AMY GOODMAN: President Santos sent his negotiating team back to Havana for talks today and said a ceasefire with the FARC would remain in effect. Turnout in the referendum was low, less than 40 percent nationwide, just 25 percent in some areas along the Caribbean coast hit with heavy rain from Hurricane Matthew. In Bogotá, many supporters of the peace deal wept as results came in.
DANIELA BENAVIDES: [translated] I am Daniela Benavides. I am a law student, and I voted "yes" because I thought that Colombia was going to say "yes" to peace. No one thought that this was really going to happen. We were hopeful that we were going to live in a new country. We had hoped for so many things, but people just simply decided to continue with the war and continue with pain of more than 50 years, and not think about us, the young people, nor all of the future generations. I know that this agreement wasn’t perfect and that it had millions of points that obviously are not very good, but I prefer an agreement where some of the words are wrong, instead of war, where the bullets keep firing at people’s heads.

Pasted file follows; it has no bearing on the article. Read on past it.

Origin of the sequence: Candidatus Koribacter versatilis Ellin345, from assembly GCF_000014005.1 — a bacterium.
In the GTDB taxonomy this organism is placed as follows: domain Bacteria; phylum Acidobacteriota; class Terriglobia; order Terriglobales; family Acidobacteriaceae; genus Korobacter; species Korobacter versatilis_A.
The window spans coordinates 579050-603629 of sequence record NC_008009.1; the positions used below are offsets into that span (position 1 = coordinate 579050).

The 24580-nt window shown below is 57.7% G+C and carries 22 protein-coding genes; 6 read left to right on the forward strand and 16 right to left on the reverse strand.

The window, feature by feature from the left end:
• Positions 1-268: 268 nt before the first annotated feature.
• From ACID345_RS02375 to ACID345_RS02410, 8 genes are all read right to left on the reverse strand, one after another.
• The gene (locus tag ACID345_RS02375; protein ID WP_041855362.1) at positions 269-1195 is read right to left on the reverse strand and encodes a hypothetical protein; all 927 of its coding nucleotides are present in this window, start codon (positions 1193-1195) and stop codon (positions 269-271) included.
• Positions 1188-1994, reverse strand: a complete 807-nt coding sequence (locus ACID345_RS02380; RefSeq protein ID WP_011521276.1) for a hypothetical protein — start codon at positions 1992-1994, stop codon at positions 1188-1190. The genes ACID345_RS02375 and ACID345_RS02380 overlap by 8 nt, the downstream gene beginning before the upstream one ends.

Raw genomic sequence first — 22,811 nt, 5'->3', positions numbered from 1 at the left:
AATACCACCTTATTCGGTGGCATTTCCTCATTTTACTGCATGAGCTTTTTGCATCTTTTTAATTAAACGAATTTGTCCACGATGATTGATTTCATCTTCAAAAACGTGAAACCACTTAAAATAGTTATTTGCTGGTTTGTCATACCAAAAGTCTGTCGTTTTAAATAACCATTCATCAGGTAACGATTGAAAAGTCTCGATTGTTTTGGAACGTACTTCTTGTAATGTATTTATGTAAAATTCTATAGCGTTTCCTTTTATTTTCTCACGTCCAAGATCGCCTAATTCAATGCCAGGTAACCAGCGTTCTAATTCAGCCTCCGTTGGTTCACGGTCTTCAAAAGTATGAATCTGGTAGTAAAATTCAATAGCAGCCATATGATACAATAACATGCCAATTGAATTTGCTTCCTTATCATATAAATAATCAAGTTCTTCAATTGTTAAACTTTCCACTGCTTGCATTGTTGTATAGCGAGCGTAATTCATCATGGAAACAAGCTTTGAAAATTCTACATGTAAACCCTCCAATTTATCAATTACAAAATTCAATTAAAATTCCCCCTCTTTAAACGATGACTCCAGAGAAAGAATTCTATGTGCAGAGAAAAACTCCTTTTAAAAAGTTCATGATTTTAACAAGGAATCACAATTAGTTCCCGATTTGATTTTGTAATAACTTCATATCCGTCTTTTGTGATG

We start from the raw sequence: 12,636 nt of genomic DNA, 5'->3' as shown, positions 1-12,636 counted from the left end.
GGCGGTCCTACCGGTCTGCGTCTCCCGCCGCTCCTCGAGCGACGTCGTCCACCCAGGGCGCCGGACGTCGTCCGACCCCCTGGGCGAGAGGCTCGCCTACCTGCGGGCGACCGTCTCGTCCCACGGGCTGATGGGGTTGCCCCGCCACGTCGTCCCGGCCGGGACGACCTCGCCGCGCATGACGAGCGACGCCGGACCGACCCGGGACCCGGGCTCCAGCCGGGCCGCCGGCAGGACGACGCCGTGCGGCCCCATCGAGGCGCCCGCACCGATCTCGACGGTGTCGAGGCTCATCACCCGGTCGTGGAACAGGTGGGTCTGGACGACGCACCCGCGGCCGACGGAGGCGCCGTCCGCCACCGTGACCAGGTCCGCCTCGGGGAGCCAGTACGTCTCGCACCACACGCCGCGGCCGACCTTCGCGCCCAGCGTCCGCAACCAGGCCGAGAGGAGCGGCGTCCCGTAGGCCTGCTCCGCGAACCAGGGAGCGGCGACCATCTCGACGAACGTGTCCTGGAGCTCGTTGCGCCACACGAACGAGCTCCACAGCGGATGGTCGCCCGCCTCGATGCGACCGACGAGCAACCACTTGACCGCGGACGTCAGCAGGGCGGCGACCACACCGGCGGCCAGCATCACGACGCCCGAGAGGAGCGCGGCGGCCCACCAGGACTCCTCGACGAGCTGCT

AMY GOODMAN: Many of those voting "no" objected to the peace deal’s offer of amnesty, limited immunity from prosecution, and reduced sentences granted to FARC rebels. Álvaro Uribe, the right-wing former president, led the "no" campaign, arguing rebels should not be allowed to re-enter society without facing punishment.
ÁLVARO URIBE: [translated] This gives impunity and eligibility to run for office to the highest leaders of the FARC, the largest cocaine-trafficking cartel in the world.